Increasing student fee causes controversy


Comedian, writer and actor BJ Novak performed stand-up comedy followed by a book signing at Webster University on Nov. 3. Though student activities members found the sold- out show to be a success with students, not everyone was on board with the campus events, including senior Parker Chase.

“People are saying BJ Novak was free for students but it wasn’t. . .  the way I look at it, I paid $100 to see BJ Novak,” Chase said.

During the 2013-2014 spring SGA election, students had the chance to vote on a referendum for a student fee increase from $30 to $100. The increase won the vote by 18 percent (136 votes to 76 votes). Student activities said they posted memos on social media and blasted an email informing all students on the referendum on the SGA ballot 212 students participated in the vote.

Chase voted no on the student fee increase. She said she was more informed about campus activities when she lived on campus her freshman and sophomore year. She said it is unfair to increase the fee when most students at Webster commute. She relates it to her own experience as a commuter student and thinks students will not hear about the events.

“BJ Novak was the most advertised event I have seen in the four years I’ve been here” Chase said. “If they treat every event like BJ Novak they would get more students that would make the fee worth it.”

Director of Student Activities Jennifer Stewart said for higher budgeted events more advertising is a priority. For the BJ Novak comedy event, signs were hung around campus and an email blast was sent to all students explaining details on when the performance would be and how to receive tickets.

“I don’t think you could have turned the corner without seeing his face on a sign” Stewart said.

Stewart said an email blast would not reach all students for lower budgeted events. Email alerts for campus events go out to students who have signed up to be on the Student Activities mailing list. The sign up for the email list is on the their website and Facebook page.

Student Activities member Kristen McDowell proposed the increase at the 2013-14 spring Delegates Agenda. McDowell thinks the increase will have positive effects for student campus life. She says the turnout for the BJ Novak comedy event was more participation than she has seen. The 500 student tickets for the event completely sold out.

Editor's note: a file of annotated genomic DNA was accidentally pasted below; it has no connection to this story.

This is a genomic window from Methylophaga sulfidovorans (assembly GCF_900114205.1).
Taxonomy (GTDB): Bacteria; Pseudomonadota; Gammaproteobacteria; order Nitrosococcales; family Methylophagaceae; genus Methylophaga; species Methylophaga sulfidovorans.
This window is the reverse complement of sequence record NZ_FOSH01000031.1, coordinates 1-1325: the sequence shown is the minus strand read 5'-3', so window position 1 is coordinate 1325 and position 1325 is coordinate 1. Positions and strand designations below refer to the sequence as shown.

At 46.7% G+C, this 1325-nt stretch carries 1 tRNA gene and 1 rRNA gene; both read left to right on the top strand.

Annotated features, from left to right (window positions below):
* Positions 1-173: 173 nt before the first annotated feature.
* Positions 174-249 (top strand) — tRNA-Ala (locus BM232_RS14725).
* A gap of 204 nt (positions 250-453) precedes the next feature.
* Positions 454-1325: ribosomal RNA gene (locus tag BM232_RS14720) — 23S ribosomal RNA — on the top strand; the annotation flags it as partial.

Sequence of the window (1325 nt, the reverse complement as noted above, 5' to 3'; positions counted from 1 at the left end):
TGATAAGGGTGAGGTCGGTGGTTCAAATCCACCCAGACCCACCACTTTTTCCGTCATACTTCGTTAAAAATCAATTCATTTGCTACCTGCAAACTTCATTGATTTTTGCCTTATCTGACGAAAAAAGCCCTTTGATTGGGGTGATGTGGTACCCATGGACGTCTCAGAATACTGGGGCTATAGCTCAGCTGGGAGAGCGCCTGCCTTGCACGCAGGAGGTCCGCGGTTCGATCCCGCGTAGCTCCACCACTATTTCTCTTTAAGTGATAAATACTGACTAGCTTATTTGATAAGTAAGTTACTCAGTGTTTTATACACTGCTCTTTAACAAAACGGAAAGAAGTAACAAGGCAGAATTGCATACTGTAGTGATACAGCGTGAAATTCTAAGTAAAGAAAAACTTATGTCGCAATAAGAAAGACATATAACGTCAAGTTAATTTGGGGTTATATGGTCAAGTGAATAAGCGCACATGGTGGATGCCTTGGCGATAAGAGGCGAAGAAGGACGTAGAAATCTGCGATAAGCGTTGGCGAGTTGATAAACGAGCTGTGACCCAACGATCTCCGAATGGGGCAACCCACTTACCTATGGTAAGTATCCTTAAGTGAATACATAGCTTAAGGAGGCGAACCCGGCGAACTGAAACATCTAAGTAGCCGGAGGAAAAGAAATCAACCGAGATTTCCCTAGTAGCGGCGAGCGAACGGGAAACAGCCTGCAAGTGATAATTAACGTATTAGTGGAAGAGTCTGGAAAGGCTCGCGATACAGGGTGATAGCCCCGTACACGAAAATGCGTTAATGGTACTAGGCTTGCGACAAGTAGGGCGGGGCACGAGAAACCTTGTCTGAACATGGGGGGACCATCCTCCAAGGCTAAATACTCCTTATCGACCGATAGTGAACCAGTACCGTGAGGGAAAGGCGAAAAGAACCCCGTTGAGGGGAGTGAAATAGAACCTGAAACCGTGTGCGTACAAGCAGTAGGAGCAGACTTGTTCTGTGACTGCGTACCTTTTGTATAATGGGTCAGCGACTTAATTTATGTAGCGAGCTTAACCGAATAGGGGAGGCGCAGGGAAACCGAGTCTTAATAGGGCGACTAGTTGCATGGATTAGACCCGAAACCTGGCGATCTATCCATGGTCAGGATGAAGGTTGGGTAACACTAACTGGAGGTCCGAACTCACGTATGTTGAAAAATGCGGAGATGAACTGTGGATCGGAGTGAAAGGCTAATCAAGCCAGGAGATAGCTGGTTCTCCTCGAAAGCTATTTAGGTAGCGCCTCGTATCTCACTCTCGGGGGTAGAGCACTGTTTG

McDowell worried that not all the tickets would sell. Four days before the event, student activities had only sold 300 tickets. She says Webster has a reputation of being a “last minute campus.”

 “You don’t think anyone will be at the events but last minute 20 extra people show up,” McDowell said.

The last minute reputation did not surprise Chase. She said because the lack of advertising, students hear about events last minute through word-of-mouth.

Stewart said with higher budgeted events happening this school year the advertisement will reach all students. Email blasts will be sent to all students to inform students about larger activities, including Springfest.

Springfest is a yearly event at Webster. An artist usually performs followed by related activities. The event changes every year depending on who will preform.

McDowell said traditionally student activities has only been able to focus on either a high budgeted fall or spring event.  But with the fee increase, both fall and spring semester will have larger events than in the past.

“Having the money is great because we can reach a wider variety of student interest” McDowell said. “BJ Novak was the big fall thing, but we are planning on getting a larger artist than we have had in the past for Springfest. I think a lot of students will be happy.”

Student had the chance to vote for the artist they wanted by completing the survey on the student activities web page. The nominations included artist such as Capital City, Ben Folds and Ingrid Michaelson.

McDowell said once the nominations went out for the Springfest artist, the number of students voting skyrocketed. She thinks surveys are a proactive way to get the majority of student interest. The nominations for the spring performer began when a survey went up on the club’s Facebook and Twitter pages for genres. Once the top genres were picked student activities voted on bands and artists. The voting recently ended. McDowell says now it is a matter of finding out if the artist can come at the time of Springfest.

 “With students we just need to know feedback. Obviously with the fee its something they want to do and if they don’t utilize it then we (student activities) aren’t doing our job,” McDowell said.

Chase says the amount of student engagement would increase if surveys and student input was promoted more than what she has seen in the past.

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